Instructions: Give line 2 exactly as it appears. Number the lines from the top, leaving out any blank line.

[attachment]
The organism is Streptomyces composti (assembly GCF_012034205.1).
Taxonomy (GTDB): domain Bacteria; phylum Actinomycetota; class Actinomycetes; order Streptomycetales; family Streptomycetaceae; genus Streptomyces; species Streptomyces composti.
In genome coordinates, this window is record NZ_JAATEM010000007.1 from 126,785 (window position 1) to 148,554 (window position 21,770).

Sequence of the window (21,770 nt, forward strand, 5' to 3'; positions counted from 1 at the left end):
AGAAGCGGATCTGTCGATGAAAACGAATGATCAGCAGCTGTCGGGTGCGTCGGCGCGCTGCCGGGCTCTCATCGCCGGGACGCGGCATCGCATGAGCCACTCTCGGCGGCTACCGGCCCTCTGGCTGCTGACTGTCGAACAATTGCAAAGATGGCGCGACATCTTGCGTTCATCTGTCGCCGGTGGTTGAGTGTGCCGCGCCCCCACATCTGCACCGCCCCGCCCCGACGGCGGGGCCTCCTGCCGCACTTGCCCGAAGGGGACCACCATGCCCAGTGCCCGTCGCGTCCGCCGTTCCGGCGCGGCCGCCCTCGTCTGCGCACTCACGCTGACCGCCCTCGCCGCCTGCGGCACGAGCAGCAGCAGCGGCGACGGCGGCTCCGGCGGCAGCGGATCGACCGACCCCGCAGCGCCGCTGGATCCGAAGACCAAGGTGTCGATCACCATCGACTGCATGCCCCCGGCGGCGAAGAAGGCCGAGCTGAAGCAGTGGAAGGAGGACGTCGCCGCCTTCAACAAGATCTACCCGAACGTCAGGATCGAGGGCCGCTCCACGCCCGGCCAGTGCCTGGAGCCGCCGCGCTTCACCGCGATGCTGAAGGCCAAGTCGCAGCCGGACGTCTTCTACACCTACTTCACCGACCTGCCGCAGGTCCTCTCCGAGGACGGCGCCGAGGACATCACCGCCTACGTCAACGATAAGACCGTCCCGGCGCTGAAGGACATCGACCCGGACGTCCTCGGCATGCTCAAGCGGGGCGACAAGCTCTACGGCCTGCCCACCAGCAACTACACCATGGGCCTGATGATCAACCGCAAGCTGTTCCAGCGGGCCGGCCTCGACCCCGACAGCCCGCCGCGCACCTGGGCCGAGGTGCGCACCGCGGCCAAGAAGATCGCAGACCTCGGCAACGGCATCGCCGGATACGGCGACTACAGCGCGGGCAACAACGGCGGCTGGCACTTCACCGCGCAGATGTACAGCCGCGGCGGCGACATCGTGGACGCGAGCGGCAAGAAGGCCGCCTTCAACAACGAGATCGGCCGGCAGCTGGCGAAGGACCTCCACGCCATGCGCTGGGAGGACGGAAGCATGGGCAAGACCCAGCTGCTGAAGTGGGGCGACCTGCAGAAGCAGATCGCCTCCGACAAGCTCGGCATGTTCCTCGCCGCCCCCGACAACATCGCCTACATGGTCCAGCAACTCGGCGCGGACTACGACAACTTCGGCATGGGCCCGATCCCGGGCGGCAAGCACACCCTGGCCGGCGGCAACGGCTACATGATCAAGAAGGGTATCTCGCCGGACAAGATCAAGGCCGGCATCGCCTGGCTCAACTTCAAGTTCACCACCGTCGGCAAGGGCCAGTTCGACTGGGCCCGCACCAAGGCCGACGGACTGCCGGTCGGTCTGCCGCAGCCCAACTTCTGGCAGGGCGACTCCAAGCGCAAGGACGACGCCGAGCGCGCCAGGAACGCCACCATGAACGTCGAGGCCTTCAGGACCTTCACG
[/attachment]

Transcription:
Taxonomy (GTDB): domain Bacteria; phylum Actinomycetota; class Actinomycetes; order Streptomycetales; family Streptomycetaceae; genus Streptomyces; species Streptomyces composti.